In a book published in 1987, the German publicist Ralph Giordano referred to a ‘second guilt’, by which he meant the unwillingness of large sections of post-war German society to address the Nazi crimes and indemnify the victims as well as the political decisions that allowed perpetrators to enjoy successful post-war careers in senior positions in government and the business sector. The legal handling after 1945 of violent crimes committed during the Nazi era was anything but a success story. Although the West German judiciary alone investigated more than 100,000 people, only just over 6,650 of them were actually convicted. Only around one in ten defendants counted among the perpetrators of the Holocaust. More than 90 per cent of these people were convicted in the first decade after the war. In stark contrast to this is the prevailing estimate that a total of between 200,000 and 250,000 Germans and Austrians – predominantly, though not exclusively, men – were directly involved in the mass murder of European Jewry. These figures are sobering. In view of this, Filbert’s 1962 conviction for his part in the Holocaust and his life sentence (though he admittedly ended up serving only thirteen years) were atypical. His prior successful reintegration into West German society in the 1950s was not.

Q: Do you believe he had a role in the murder of Ulrike Meinhof or Andreas Baader?

There is no hard evidence to support the claim that Filbert played any part in the deaths of Ulrike Meinhof in May 1976 or Andreas Baader in October 1977 in Stuttgart’s Stammheim Prison. All we have to go on is a statement made by Thomas Harlan, the director of the 1984 film Wundkanal, in which Filbert played the lead role of an SS mass murderer. Harlan and his crew treated Filbert so well, paid him so much attention and gave him a feeling of importance that he had not enjoyed for decades, that Filbert was soon prepared to become an actor. Given what we know about Filbert’s need for admiration and recognition, when asked about Ulrike Meinhof’s death it is feasible that Filbert puffed himself up and told Harlan what he wanted to hear. We should also keep in mind that, before shooting began, Harlan – by his own admission – had deceived Filbert into believing that he wanted to make a film about him. By means of this tactic, Harlan succeeded in persuading Filbert to take part in the film Harlan actually wanted to make, which was not in fact about Filbert as such. Harlan’s principal concern and the real subject of the film was the continuity of Nazi biographies in the Federal Republic of Germany and of murder in the name of the state. Thus, creating the illusion of a connection between Filbert and Stammheim merely served this purpose.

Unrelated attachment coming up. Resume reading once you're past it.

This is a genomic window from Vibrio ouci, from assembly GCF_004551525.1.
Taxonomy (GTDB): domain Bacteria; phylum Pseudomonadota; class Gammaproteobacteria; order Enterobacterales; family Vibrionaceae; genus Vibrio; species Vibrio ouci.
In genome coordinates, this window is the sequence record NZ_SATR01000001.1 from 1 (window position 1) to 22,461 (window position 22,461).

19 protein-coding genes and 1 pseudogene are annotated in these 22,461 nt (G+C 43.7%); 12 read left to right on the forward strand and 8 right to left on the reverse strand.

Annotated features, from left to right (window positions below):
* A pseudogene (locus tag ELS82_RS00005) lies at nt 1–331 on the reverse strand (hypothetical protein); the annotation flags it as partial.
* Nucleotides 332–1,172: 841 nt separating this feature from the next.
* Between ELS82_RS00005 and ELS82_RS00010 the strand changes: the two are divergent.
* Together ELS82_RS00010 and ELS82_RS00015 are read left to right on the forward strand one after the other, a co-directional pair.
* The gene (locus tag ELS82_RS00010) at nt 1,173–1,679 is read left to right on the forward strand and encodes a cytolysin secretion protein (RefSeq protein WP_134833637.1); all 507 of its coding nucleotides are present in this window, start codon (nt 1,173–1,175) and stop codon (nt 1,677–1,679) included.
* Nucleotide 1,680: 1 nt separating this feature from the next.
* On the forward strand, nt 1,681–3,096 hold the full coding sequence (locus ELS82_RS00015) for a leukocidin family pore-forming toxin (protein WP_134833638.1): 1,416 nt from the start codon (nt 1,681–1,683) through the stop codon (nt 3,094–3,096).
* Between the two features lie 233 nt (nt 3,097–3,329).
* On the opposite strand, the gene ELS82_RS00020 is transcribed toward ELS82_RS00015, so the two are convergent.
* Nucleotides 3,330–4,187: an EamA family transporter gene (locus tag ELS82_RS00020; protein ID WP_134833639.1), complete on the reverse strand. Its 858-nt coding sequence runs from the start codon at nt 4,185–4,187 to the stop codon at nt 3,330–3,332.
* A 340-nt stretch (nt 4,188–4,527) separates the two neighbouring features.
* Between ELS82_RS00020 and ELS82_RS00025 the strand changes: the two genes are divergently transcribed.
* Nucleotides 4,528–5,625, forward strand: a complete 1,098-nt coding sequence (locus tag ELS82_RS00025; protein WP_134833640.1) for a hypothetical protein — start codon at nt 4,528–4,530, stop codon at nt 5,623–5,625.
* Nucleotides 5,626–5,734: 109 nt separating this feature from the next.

Q: What challenges were there in the research for this book? How easy was it to access archival information?

Unusually for a mid-level Holocaust perpetrator and someone who has thus far remained relatively unknown, even among historians in the field, the source material is comparatively plentiful. For the book, I accessed records from a total of thirty-three archives in seven different countries, including Russia and Israel. The archival members of staff were, as a rule, extremely helpful and accommodating. By contrast, a request to be granted access to records held in the archives of the CIA under the Freedom of Information Act (FOIA) was denied by the agency’s Information and Privacy Coordinator, who determined that the CIA could ‘neither confirm nor deny the existence or nonexistence of records’ pertaining to Alfred Filbert and the CIA. An appeal to the Agency Release Panel was also denied. A subsequent request for a Mandatory Declassification Review under the terms of Executive Order 13526 of all records relating to Filbert held in the CIA archives was cancelled with reference to the denial of the earlier FOIA request and my ‘right to seek judicial review of this determination in a United States district court’. Based on these rejections, it is impossible to determine whether the CIA is or is not in possession of records pertaining to a potential relationship between that agency and Filbert during the early post-war period.

You can buy your copy here:


Review: The making of an SS Killer by Dr Alex Kay


2 thoughts on “Interview: Dr Alex Kay on The Making of an SS Killer

  1. Couldn’t read it all. I lived in Germany during the 1960s. Ex-Nazi’s were easy to spot.Wreath laying at the local war memorial on Hitler’s Birthday being common. I knew someone allegedly involved in the murder of disabled/bad children. He allegedly buried their bodies. He escaped prosecution despite being reported to the British authorities. I was a school kid. Reported him to the Headmaster, my House teacher, and my form teacher. The reason for not prosecuting were as follows. The war is over and we do not want to upset the local population. and Thank you but we are not taking this further it will only upset the other children. The man concerned was a local German employed by the British Army to drive the bus taking British Army children to school and back every day. He used to park the bus over the unmarked graves of the children he allegedly buried.